Is Your Relationship Ready For Thanksgiving?

Photographed by Karen Sofia Colon.
Thanksgiving is a classic "meeting the parents" holiday. On its face, it's easy to say why: You can introduce a new partner to everyone at once, without being quite as intimate as something like Christmas. Plus, there are plenty of distractions — checking on the turkey, watching the parade — which cuts down on the need for awkward small talk.
In previous years, we might have offered up a simple checklist to help you determine whether your relationship was ready for a Thanksgiving meet-and-greet. But it's 2020, and nothing is simple. Family gatherings look different this year — if they happen at all. And there are additional considerations you'll need to make before RSVP-ing with a plus one to Turkey Day dinner. We posed the dilemma to a handful of relationship experts, who gave us this updated, slightly more complicated checklist to use before bringing your boo home this year.
1. Are you okay with your partner seeing your family at their worst?
No matter how much you adore your fam, the holidays can bring out some drama. "You tend to see the good, the bad, and the ugly with families on holidays," says Marla Renee Stewart, MA, sex expert for Lovers, an adult wellness brand and retailer. The idea of letting your partner see you bicker with your mother or hear about your uncle's latest forays into the dark side of Youtube may never be pleasant, but if it really strikes terror into your heart, it may be too soon. The last thing you want is to feel like you have to control your family's behavior over the holiday — it's a losing battle, and you'll end up being distracted and on edge the entire dinner, which is not a mindset that's conducive to helping your partner have an enjoyable meal.
If you decide to bring your SO home, make sure they know what they're walking into. "Be insightful enough to give them a little heads up," Moraya Seeger DeGeare, licensed marriage and family therapist and the co-owner of BFF Therapy in Beacon, NY, tells Refinery29. Does your mom like when someone insists on helping out in the kitchen, or does she mean it when she asks you to stay seated? Is your younger sibling reluctant to talk about anything but video games? Is your dad's shyness sometimes misinterpreted as dislike? These small tidbits of information can only help your new partner win over your family and go into the situation with a bit of confidence.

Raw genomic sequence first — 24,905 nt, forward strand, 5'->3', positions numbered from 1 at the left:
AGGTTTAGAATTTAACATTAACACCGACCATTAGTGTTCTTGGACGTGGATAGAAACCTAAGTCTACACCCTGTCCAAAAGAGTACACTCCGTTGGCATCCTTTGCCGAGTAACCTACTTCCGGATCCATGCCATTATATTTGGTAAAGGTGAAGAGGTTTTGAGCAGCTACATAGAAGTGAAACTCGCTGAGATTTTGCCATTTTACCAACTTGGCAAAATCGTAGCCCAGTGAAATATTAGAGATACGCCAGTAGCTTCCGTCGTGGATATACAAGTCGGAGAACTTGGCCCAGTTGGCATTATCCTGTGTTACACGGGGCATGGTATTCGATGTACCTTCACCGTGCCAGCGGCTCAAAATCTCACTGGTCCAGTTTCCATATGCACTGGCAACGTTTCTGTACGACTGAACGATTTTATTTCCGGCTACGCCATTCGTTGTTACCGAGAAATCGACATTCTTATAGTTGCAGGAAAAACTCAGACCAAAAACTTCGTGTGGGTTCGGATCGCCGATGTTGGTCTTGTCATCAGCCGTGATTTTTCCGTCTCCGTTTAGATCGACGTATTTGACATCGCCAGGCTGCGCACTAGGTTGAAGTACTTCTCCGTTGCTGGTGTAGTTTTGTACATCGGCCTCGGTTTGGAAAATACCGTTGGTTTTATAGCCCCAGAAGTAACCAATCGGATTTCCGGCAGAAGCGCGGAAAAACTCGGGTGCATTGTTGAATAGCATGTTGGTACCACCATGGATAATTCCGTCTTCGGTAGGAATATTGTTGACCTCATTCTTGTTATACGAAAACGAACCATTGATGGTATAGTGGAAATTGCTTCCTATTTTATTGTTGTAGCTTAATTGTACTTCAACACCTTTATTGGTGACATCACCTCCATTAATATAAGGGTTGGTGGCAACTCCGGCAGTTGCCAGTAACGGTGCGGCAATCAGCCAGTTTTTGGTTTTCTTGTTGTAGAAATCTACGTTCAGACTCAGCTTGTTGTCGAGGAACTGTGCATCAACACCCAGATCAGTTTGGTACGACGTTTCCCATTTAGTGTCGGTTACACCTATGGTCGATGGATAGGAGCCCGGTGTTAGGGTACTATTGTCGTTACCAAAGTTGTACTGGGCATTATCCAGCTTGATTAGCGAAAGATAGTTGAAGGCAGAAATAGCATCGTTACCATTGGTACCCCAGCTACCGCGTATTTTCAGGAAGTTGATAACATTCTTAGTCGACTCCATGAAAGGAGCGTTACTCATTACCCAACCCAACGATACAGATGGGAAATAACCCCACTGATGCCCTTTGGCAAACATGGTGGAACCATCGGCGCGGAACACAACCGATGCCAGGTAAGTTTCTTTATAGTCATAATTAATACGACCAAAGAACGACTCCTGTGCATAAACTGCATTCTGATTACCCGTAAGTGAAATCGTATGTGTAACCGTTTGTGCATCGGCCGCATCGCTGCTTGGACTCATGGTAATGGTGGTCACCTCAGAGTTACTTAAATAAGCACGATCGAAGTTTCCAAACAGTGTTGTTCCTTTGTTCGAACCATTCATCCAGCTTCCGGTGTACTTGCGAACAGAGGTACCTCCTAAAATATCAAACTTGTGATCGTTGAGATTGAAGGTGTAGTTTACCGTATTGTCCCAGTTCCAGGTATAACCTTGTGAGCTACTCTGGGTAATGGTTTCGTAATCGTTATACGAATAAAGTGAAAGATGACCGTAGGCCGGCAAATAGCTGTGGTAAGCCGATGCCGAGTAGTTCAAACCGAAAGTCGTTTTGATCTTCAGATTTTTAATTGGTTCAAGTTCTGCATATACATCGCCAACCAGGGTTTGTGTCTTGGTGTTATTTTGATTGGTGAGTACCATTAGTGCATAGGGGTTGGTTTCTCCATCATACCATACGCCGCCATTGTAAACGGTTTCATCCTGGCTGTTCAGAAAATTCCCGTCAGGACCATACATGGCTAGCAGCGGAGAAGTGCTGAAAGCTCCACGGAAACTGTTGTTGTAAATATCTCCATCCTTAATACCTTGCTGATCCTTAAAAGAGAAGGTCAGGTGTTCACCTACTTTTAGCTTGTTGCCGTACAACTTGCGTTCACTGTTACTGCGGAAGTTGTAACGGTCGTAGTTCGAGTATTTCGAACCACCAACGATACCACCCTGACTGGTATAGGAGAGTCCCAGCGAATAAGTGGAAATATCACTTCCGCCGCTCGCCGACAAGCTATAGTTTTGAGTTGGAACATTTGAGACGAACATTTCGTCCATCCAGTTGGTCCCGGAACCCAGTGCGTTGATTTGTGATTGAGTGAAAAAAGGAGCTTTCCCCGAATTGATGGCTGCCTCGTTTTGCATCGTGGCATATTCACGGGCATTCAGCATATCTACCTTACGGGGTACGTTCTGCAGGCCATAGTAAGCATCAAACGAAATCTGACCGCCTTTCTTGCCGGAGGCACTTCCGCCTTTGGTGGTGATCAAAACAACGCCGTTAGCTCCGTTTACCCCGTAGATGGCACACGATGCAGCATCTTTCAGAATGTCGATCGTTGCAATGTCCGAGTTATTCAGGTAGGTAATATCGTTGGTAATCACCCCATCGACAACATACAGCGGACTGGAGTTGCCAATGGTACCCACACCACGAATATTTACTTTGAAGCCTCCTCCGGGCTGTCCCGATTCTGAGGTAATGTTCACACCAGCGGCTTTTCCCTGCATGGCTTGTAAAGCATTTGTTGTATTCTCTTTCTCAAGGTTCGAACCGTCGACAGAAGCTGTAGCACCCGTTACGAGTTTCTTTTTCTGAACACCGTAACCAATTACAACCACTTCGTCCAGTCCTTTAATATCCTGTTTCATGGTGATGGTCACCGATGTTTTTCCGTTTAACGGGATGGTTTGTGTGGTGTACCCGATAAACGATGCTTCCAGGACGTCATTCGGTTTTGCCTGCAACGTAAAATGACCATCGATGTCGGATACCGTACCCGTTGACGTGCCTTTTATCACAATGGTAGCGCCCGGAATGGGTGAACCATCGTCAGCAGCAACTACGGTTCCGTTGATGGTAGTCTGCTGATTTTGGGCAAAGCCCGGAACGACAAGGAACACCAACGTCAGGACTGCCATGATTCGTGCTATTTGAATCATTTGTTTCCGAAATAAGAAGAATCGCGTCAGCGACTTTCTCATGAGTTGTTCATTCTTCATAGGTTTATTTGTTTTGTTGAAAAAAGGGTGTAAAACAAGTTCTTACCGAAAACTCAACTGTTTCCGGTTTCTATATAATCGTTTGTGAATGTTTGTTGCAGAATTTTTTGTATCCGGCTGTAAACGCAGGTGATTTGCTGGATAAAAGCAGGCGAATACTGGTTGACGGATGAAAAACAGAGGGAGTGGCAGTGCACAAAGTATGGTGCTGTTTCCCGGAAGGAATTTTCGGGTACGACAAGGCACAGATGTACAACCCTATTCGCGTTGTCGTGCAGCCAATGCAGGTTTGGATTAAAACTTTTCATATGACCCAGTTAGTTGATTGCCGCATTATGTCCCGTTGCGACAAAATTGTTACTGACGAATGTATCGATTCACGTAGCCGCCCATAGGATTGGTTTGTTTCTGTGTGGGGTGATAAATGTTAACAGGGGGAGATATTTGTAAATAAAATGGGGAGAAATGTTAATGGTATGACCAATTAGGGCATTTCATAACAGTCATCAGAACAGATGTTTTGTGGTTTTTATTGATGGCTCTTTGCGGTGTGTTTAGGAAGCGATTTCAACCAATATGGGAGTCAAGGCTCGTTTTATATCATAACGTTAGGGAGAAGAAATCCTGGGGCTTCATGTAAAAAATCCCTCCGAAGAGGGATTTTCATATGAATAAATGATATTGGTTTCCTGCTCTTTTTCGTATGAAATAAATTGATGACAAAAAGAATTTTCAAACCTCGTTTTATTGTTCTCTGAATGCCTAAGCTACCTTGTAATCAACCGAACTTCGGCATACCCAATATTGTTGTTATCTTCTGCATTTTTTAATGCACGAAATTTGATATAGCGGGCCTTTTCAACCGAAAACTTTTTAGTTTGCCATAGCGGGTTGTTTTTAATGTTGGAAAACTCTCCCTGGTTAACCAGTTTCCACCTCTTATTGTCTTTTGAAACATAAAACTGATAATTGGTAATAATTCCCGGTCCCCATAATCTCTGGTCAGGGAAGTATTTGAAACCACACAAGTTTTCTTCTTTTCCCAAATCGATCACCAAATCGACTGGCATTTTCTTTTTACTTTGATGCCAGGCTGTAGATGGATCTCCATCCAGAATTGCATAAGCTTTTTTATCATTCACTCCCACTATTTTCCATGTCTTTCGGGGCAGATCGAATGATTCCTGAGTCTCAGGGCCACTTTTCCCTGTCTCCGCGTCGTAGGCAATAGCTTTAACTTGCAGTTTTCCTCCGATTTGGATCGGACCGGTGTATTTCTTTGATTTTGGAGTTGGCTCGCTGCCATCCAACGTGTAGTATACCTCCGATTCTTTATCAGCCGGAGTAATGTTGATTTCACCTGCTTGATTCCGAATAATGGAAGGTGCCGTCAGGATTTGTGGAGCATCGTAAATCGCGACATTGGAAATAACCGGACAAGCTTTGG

2. Is it going to be stressful for your partner?
Most experts agree that easing your new partner into the chaos of your family is the best bet. "I feel like for the first time, meeting family on a holiday puts on so much added pressure," DeGeare says. Especially if you have a large or overwhelming family, your partner could feel a little freaked out by all the new faces and the boisterous energy.
You can still bring your boo home, but again, set them up for success. DeGeare recommends having your partner meet a few key players before going to the Thanksgiving celebration. "You could do a nice casual dinner with your folks or siblings," she says. "It's a lot less pressure and feels more natural." Then, when they walk into Thanksgiving, they'll already have some talking points to lean on. But DeGeare knows that Thanksgiving might be the only opportunity some people have to bring their partner home. If that's the case, consider having your partner meet some family members the night before the holiday gathering, or bring them to your parents' place (or wherever you're celebrating) an hour or two earlier, for some quieter "getting to know you" time.
But if you know your family holidays tend to be very high-key and your partner is going to be stressed and miserable, consider waiting for another time.
3. Have you had "the talk"?
Be clear about what this invite means, DeGeare suggests. If you ask your situationship home for Thanksgiving, you might see it as a nice gesture, while they might see it as a step toward a capital R relationship — or vice versa. "You can send a lot of mixed signals and people could get confused by that," she notes. Never assume you're on the same page with someone. And give your family a hint too. You don't want your parents treating someone you consider a quarantine buddy you sometimes sleep with like a potential life partner.
4. Will everyone play it safe?
We saved the most important piece for 2020 for last: the pandemic factor. Is your partner willing to quarantine, get tested, and quarantine again in order to visit your folks? Are they willing to take on the risk involved in being around your family, and do they know how much of a risk it is? (Will your anti-masker uncle be there, for instance?) It's a little late to be having this convo, but it's still worth checking in: "Hey, I'm going to get a rapid test tomorrow before I see my parents. Want to come with?" If they scoff, it's okay to withdraw the invite.
"It says a lot that someone's willing — if you're doing it right — to potentially quarantine and get COVID tested and go through all the stress of that to meet your family," DeGeare says. But even if it doesn't work out this year for whatever reason, she notes, if it's the right person, you'll be bringing them home eventually.

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